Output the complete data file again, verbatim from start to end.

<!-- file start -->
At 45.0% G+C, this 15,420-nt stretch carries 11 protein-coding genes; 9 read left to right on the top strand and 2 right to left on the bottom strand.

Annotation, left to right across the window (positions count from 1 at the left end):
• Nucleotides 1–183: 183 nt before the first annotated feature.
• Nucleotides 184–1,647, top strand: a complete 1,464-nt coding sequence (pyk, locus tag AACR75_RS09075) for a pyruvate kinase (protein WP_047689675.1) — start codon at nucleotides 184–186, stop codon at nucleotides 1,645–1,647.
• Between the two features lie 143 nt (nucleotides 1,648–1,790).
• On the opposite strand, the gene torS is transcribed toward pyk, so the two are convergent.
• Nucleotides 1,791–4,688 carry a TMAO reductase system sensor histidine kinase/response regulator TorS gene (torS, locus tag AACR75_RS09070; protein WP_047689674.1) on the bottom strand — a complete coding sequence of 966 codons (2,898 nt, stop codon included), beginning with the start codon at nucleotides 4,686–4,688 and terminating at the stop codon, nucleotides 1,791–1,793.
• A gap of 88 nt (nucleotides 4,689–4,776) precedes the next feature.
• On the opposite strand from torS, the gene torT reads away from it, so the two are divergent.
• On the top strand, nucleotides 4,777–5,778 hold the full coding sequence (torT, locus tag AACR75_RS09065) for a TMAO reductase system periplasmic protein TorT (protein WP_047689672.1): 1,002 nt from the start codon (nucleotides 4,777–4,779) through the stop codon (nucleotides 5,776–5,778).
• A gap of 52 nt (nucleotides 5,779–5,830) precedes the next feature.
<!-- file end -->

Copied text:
At 45.0% G+C, this 15,420-nt stretch carries 11 protein-coding genes; 9 read left to right on the top strand and 2 right to left on the bottom strand.

Annotation, left to right across the window (positions count from 1 at the left end):
• Nucleotides 1–183: 183 nt before the first annotated feature.
• Nucleotides 184–1,647, top strand: a complete 1,464-nt coding sequence (pyk, locus tag AACR75_RS09075) for a pyruvate kinase (protein WP_047689675.1) — start codon at nucleotides 184–186, stop codon at nucleotides 1,645–1,647.
• Between the two features lie 143 nt (nucleotides 1,648–1,790).
• On the opposite strand, the gene torS is transcribed toward pyk, so the two are convergent.
• Nucleotides 1,791–4,688 carry a TMAO reductase system sensor histidine kinase/response regulator TorS gene (torS, locus tag AACR75_RS09070; protein WP_047689674.1) on the bottom strand — a complete coding sequence of 966 codons (2,898 nt, stop codon included), beginning with the start codon at nucleotides 4,686–4,688 and terminating at the stop codon, nucleotides 1,791–1,793.
• A gap of 88 nt (nucleotides 4,689–4,776) precedes the next feature.
• On the opposite strand from torS, the gene torT reads away from it, so the two are divergent.
• On the top strand, nucleotides 4,777–5,778 hold the full coding sequence (torT, locus tag AACR75_RS09065) for a TMAO reductase system periplasmic protein TorT (protein WP_047689672.1): 1,002 nt from the start codon (nucleotides 4,777–4,779) through the stop codon (nucleotides 5,776–5,778).
• A gap of 52 nt (nucleotides 5,779–5,830) precedes the next feature.